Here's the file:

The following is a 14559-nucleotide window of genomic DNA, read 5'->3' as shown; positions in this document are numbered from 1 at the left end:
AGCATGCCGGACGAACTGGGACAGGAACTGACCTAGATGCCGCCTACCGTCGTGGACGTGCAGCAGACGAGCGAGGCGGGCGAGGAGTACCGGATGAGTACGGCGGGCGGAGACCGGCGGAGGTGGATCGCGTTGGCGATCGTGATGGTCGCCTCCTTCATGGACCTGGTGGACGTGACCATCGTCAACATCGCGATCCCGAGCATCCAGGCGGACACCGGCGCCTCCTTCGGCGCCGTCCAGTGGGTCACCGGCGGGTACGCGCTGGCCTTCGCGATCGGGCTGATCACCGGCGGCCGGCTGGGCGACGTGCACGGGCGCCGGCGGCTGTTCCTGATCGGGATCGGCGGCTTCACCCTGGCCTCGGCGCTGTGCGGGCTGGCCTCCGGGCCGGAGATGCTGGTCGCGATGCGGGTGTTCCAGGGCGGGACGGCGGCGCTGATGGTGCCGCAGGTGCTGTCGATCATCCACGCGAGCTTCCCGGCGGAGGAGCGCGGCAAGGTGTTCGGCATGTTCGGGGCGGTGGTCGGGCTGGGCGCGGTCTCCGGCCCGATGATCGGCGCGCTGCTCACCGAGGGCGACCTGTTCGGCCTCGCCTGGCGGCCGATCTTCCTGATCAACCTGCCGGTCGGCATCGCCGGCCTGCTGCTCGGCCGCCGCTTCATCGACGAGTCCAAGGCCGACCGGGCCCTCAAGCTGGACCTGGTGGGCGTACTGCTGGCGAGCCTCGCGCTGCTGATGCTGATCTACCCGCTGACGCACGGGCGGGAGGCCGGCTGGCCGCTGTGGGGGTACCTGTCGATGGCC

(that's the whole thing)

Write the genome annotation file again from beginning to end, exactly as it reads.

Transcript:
The following is a 14559-nucleotide window of genomic DNA, read 5'->3' as shown; positions in this document are numbered from 1 at the left end:
AGCATGCCGGACGAACTGGGACAGGAACTGACCTAGATGCCGCCTACCGTCGTGGACGTGCAGCAGACGAGCGAGGCGGGCGAGGAGTACCGGATGAGTACGGCGGGCGGAGACCGGCGGAGGTGGATCGCGTTGGCGATCGTGATGGTCGCCTCCTTCATGGACCTGGTGGACGTGACCATCGTCAACATCGCGATCCCGAGCATCCAGGCGGACACCGGCGCCTCCTTCGGCGCCGTCCAGTGGGTCACCGGCGGGTACGCGCTGGCCTTCGCGATCGGGCTGATCACCGGCGGCCGGCTGGGCGACGTGCACGGGCGCCGGCGGCTGTTCCTGATCGGGATCGGCGGCTTCACCCTGGCCTCGGCGCTGTGCGGGCTGGCCTCCGGGCCGGAGATGCTGGTCGCGATGCGGGTGTTCCAGGGCGGGACGGCGGCGCTGATGGTGCCGCAGGTGCTGTCGATCATCCACGCGAGCTTCCCGGCGGAGGAGCGCGGCAAGGTGTTCGGCATGTTCGGGGCGGTGGTCGGGCTGGGCGCGGTCTCCGGCCCGATGATCGGCGCGCTGCTCACCGAGGGCGACCTGTTCGGCCTCGCCTGGCGGCCGATCTTCCTGATCAACCTGCCGGTCGGCATCGCCGGCCTGCTGCTCGGCCGCCGCTTCATCGACGAGTCCAAGGCCGACCGGGCCCTCAAGCTGGACCTGGTGGGCGTACTGCTGGCGAGCCTCGCGCTGCTGATGCTGATCTACCCGCTGACGCACGGGCGGGAGGCCGGCTGGCCGCTGTGGGGGTACCTGTCGATGGCC